American Postal History before the U.S. Post Office
By: Ed Siskin

Mar 8 , 2011

Ed Siskin, our speaker for March, delivered a fascinating presentation on “American Postal History before the U.S. Post Office”.  Ed started off with an explanation of how letters written during the Colonial days used words and phrases that seemed very different from more modern writings, particularly since there was no dictionary and most words were written phonetically.  He then displayed examples of very early letters, including the three earliest pieces of surviving mail, written in 1512 from San Juan, Puerto Rico (now in government archives).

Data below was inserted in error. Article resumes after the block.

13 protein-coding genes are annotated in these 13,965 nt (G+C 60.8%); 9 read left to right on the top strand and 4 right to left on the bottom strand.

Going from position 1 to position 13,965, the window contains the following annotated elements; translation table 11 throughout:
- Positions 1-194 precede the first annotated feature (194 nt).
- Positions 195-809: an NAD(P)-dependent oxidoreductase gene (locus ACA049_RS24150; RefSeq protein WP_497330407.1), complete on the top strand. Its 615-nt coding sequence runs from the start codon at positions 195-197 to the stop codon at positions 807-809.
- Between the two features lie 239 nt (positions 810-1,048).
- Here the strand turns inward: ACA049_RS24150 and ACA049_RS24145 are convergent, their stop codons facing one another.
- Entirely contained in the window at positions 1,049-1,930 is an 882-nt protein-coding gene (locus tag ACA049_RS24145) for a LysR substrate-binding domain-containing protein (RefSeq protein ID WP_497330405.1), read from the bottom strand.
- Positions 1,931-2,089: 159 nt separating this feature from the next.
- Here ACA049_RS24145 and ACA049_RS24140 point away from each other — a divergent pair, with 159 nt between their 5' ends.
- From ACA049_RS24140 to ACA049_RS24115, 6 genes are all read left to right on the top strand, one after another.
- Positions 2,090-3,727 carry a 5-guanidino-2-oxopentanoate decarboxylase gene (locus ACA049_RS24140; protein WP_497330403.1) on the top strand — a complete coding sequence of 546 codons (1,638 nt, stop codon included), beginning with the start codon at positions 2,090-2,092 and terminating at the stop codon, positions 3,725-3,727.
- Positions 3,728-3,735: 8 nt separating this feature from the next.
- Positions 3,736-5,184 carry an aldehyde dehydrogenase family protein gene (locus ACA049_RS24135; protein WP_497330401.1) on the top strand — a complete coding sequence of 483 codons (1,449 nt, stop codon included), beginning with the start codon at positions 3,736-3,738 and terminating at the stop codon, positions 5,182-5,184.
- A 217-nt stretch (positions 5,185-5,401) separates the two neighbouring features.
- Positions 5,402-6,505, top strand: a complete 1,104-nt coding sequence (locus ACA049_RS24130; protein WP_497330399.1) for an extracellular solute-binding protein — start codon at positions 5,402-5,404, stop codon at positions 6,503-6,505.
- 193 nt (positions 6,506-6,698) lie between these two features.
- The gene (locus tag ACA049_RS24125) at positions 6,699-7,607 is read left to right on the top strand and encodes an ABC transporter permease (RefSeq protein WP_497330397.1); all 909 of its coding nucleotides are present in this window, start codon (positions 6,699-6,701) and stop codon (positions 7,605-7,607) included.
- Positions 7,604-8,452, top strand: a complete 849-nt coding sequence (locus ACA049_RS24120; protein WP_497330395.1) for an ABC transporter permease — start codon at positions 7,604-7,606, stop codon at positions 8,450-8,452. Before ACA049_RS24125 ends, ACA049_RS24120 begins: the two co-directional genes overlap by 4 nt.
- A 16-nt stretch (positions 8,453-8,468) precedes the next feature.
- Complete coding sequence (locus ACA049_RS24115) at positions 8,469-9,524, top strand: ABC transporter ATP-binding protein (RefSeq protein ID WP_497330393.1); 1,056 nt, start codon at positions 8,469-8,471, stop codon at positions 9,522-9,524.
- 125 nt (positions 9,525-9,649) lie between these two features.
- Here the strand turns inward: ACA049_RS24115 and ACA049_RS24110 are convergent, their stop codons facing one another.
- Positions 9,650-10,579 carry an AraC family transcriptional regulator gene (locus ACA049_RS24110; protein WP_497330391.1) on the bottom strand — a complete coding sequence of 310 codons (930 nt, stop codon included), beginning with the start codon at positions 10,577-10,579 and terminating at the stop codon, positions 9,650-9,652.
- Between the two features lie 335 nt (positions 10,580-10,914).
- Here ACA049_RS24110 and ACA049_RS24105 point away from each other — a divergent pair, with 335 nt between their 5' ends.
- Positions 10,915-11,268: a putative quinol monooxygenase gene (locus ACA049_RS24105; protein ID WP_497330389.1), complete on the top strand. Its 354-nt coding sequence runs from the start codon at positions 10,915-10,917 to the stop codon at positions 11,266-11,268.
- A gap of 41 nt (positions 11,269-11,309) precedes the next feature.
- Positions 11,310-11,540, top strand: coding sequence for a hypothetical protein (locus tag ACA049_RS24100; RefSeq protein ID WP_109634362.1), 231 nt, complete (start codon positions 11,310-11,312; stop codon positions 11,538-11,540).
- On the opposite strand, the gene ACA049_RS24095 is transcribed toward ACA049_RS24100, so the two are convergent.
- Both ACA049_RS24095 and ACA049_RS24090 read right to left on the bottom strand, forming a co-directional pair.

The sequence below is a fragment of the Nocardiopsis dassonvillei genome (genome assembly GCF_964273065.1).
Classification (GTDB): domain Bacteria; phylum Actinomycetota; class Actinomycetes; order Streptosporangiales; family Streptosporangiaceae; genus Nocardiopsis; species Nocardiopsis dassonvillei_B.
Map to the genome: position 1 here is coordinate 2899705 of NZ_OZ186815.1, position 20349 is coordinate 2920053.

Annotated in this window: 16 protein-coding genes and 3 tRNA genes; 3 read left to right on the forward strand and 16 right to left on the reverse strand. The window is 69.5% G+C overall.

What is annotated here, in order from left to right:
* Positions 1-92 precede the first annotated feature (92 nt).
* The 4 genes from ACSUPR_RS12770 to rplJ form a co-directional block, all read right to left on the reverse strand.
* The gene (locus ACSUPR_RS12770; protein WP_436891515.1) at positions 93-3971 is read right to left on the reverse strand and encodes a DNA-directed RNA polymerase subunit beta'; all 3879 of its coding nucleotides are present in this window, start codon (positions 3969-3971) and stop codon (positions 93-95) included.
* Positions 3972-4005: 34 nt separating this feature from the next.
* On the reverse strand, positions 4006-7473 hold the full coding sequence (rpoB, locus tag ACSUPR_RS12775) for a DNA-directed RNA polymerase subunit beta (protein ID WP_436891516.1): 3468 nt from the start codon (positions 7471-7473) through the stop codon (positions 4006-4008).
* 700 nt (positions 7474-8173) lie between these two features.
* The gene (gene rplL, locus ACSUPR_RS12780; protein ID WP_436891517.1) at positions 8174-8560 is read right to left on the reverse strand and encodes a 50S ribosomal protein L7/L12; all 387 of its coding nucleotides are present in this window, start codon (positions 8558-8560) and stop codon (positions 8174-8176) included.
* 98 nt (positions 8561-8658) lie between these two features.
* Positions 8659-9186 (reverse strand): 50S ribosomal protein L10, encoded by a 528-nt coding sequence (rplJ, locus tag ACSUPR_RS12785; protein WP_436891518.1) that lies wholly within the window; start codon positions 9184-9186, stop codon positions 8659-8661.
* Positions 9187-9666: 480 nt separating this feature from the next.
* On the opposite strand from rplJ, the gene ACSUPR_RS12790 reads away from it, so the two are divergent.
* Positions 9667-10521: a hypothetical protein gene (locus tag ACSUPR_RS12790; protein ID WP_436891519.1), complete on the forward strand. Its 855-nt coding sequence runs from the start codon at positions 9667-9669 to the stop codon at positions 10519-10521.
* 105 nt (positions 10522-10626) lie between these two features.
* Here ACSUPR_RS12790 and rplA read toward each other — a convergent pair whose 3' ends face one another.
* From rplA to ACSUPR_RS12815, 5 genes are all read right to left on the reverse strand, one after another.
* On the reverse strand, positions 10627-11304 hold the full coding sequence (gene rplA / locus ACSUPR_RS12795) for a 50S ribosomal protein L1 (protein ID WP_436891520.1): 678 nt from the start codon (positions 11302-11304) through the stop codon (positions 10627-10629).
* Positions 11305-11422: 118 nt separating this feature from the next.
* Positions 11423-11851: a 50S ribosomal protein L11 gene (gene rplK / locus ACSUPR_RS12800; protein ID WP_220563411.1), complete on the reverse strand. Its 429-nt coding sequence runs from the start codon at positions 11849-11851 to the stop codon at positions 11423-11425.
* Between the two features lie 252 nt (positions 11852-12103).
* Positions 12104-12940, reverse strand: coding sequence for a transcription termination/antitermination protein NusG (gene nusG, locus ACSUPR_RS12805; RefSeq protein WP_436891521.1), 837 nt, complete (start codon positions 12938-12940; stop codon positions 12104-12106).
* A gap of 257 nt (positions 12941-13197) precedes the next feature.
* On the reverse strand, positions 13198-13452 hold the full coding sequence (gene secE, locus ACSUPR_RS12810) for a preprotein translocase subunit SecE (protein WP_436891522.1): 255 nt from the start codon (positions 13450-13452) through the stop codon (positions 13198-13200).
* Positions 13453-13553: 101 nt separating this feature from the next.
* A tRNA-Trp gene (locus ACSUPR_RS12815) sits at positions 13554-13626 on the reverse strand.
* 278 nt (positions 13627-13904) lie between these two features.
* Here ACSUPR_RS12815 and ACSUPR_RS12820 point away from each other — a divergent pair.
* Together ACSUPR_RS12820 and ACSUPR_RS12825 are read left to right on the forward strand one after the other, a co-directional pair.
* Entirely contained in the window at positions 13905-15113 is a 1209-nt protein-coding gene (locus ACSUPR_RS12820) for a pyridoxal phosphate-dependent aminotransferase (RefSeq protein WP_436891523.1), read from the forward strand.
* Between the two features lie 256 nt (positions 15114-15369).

Other great items shown in his electronic presentation (most of which were once in his collection) included: 1634 folded letter from St. Mary’s, MD; 1677, NYC to Boston, carried by ship; 1694, Cohanzy, NJ; and a 1707 free-franked letter from Boston. Ed also gave a detailed description of Old Tenor currency, issued by Massachusetts in 1690 and representing the world’s first paper currency.  This paper money was essentially an IOU for future taxes.  Given the many questions raised during his interesting talk, Ed’s one-hour presentation seemed to move rather quickly and he ended his presentation with the 1710 Act of Queen Anne, promising to come back at another time with a continuation of his talk on Colonial postal history.